This report sets out to critically evaluate the notion and management of quality within Further Education and Post-16 education. It looks at the two competing ideas of quality, that of an absolute standard to achieve and that of quality as a behaviour. It suggests that there is tension between the formal political intention and the reality of teaching delivery. By trying to define the quality imperative, the reasons for continual change and development and the effect it has upon practitioners are examined and the implications for management.
It poses the question of who is best placed to manage quality and change. It concludes that FE provision is deeply regulated and monitored. It also suggests that a bipolar approach to quality is a solution and relies upon efficient links between all parties. On balance imposed quality does have a positive effect upon provision and the implications for professionals that embrace the inspection regime could benefit from it and subsequently the student. Introduction
Since 1995 following the new Labour Government commitment to education, there has been a trend to demonstrate greater accountability in most educational institutions and at all levels within the educational system in England. This emphasis on accountability has fuelled the acceleration
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These major changes and the demanding implications of achieving expected performance targets bring with them significant management issues. This report seeks to critically review concepts of quality and its management in the English further education system, more specifically the post 16 sector and the impact of quality imperatives imposed on the sector such as Ofsted inspection and QAA review.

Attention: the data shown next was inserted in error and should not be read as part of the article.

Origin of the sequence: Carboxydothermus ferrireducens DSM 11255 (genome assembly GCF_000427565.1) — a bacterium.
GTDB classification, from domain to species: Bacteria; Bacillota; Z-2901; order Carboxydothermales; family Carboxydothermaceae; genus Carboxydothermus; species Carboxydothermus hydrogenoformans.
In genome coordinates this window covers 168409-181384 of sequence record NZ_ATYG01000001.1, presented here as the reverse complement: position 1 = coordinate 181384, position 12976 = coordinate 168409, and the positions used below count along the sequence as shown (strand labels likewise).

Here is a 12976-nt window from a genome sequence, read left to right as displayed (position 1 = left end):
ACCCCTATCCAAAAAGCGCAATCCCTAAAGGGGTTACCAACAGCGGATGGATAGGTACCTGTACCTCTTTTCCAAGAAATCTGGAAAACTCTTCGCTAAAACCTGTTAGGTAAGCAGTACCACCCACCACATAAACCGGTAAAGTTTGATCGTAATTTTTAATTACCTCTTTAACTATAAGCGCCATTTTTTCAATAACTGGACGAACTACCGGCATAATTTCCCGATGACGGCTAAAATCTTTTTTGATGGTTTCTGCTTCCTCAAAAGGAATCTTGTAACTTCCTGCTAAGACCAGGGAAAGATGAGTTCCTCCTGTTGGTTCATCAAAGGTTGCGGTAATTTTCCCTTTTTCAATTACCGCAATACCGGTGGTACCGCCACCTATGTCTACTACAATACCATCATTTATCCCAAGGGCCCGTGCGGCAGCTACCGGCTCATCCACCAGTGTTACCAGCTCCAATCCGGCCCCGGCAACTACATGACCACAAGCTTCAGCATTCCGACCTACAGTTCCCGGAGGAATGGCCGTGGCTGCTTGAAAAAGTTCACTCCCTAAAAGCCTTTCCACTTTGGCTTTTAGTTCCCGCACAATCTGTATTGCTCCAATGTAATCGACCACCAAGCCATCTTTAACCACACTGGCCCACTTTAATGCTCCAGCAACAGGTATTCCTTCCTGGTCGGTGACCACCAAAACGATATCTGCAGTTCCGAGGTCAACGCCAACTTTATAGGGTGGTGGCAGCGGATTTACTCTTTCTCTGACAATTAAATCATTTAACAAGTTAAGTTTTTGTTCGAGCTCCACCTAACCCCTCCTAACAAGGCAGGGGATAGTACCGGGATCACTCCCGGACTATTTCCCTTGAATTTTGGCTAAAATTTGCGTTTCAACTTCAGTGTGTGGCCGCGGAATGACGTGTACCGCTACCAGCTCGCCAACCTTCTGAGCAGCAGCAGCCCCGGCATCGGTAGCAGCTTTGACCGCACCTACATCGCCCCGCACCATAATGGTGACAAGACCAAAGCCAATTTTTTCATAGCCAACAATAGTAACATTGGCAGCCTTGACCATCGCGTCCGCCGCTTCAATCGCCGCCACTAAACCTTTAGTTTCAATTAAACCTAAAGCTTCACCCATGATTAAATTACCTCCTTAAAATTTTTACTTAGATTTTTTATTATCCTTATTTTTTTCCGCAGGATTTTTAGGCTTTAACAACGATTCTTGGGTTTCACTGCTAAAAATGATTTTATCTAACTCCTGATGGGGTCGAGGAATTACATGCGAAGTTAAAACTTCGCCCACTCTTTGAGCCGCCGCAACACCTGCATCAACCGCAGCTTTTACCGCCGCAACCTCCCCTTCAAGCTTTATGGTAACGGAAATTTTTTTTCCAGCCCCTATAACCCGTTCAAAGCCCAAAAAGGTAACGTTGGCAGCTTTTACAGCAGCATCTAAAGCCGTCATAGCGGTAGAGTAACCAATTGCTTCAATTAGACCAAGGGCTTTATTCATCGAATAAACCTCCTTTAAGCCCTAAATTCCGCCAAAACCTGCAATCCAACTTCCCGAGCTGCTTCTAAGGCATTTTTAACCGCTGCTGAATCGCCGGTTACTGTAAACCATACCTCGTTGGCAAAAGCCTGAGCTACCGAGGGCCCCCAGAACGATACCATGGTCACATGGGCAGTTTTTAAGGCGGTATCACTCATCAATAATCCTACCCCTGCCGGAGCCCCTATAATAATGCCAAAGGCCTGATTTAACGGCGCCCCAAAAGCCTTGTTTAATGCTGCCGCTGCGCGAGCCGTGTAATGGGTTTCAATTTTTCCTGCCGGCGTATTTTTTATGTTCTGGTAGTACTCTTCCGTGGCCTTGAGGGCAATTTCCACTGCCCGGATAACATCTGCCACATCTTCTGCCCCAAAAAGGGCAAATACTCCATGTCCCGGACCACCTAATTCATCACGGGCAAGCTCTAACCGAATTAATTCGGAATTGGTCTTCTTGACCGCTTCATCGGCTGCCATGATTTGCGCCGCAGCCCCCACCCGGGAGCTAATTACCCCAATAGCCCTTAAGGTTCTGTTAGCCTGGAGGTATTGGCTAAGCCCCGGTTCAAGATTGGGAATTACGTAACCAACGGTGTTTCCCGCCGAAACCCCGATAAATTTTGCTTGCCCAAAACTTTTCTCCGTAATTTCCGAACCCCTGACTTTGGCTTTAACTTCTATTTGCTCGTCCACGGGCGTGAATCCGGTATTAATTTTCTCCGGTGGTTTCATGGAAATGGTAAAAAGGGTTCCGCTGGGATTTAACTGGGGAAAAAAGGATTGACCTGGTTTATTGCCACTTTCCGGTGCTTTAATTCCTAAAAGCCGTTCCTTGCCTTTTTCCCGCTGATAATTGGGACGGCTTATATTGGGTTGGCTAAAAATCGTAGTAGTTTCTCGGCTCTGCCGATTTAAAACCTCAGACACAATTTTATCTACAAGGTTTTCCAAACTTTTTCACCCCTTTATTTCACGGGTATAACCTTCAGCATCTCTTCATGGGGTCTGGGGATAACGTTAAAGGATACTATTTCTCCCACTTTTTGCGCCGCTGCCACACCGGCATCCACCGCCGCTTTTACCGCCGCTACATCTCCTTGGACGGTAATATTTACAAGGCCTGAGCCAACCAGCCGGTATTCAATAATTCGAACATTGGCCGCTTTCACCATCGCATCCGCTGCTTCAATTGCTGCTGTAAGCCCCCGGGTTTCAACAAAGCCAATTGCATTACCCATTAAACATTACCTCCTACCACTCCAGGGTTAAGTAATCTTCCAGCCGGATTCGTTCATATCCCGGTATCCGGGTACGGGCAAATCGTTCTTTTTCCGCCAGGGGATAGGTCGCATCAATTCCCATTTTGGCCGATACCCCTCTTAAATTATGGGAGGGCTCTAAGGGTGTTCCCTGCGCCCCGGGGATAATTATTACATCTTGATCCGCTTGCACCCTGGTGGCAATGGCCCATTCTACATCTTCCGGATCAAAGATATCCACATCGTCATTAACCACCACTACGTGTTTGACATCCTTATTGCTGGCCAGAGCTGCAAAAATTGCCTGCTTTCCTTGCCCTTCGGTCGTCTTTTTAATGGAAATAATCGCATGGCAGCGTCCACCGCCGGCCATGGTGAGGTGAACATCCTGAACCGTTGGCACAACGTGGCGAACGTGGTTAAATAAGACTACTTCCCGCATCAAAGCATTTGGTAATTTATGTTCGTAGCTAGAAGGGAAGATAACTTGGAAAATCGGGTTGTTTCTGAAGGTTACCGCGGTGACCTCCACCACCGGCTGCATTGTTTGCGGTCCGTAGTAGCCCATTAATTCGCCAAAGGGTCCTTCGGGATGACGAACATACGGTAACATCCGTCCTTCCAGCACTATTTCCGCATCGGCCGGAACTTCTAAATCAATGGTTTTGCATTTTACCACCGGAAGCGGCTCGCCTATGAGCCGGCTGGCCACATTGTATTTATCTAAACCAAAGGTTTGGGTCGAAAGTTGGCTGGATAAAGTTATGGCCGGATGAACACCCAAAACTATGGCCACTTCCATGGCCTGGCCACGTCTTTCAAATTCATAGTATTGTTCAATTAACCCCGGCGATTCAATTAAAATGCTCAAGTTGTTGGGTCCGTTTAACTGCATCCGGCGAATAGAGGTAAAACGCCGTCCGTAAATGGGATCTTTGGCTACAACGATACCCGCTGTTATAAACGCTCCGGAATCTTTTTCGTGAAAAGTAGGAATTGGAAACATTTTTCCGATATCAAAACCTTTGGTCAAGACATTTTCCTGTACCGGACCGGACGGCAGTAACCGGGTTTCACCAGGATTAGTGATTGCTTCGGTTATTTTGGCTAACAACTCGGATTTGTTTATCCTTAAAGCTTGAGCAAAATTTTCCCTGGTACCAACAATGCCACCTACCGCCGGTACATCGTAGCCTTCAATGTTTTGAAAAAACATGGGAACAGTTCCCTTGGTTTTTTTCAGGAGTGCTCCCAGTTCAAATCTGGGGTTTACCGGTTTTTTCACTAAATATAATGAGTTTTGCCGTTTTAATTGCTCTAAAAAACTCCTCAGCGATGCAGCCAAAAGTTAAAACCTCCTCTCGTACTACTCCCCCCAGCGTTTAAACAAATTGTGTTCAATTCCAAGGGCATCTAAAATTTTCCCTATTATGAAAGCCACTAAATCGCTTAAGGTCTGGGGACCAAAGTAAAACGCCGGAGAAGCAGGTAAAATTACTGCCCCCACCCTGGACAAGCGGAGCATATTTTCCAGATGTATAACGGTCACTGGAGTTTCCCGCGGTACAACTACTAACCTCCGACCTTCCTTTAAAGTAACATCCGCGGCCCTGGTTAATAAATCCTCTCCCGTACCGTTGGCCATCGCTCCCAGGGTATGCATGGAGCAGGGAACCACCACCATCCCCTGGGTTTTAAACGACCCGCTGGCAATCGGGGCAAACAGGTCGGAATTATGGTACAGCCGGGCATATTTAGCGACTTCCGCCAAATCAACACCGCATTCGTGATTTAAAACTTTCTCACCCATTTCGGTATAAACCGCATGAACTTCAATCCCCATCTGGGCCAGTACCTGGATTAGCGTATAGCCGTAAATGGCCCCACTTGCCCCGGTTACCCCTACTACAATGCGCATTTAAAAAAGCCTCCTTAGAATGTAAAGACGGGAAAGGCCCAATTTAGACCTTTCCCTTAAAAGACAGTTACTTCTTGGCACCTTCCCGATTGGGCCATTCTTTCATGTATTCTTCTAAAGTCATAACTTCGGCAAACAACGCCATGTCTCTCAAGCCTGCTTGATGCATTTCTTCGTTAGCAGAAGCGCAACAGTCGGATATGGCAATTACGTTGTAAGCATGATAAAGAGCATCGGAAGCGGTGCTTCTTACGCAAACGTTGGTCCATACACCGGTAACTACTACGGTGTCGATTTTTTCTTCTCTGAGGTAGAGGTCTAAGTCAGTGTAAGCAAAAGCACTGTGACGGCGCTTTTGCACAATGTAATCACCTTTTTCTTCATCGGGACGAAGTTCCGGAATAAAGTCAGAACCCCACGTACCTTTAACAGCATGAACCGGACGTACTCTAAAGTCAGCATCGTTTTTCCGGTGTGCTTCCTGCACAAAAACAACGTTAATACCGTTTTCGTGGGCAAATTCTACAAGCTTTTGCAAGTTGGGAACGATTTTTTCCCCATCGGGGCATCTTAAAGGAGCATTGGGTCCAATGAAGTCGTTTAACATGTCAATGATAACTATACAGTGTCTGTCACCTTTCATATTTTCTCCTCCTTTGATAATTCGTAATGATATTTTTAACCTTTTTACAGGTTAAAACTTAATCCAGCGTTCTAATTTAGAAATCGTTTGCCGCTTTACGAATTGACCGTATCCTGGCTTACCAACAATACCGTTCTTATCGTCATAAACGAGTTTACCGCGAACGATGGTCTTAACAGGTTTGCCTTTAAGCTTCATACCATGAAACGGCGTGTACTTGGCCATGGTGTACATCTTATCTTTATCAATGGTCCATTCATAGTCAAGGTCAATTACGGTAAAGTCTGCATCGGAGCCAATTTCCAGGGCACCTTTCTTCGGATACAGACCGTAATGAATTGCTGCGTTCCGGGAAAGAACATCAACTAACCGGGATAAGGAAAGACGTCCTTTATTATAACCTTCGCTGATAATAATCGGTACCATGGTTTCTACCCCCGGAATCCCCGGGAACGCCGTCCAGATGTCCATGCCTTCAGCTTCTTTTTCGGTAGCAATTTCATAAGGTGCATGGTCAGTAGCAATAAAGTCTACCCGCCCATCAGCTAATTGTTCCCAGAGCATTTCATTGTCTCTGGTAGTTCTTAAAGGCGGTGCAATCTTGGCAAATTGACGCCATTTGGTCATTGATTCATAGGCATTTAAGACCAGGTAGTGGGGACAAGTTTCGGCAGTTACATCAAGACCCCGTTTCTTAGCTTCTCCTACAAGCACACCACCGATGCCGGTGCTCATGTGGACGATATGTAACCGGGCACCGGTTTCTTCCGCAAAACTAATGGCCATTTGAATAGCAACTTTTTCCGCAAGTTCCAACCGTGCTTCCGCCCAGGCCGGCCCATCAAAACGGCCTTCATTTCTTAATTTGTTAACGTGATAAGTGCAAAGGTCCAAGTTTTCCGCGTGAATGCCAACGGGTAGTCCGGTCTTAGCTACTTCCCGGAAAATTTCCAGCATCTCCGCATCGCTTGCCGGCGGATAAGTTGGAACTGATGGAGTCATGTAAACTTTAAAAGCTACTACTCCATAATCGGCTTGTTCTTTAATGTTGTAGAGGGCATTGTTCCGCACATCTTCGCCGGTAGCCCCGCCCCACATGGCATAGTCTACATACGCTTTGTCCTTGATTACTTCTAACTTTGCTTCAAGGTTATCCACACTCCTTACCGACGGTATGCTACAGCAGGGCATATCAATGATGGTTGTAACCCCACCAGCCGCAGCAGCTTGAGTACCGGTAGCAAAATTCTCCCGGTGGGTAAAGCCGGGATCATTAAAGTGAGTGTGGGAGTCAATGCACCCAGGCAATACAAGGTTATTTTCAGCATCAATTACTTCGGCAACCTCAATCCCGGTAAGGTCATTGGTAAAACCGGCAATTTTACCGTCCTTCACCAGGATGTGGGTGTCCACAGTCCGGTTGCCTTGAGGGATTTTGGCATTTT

West-Burnham (et al 2002 p, 313) suggest that the first significant text on the place of quality within education can be traced back to Plato’s Republic, where working on a clear well developed paradigm and philosophical model is indicated by a gold standard. Plato states that quality is an absolute that can only be understood by the elite, the “philosophers-kings,” which transcends into actual practice. This suggests that not only can quality be defined but is also aspirational in terms of perfectibility and that aspiration to a utopian state of perfection is achievable.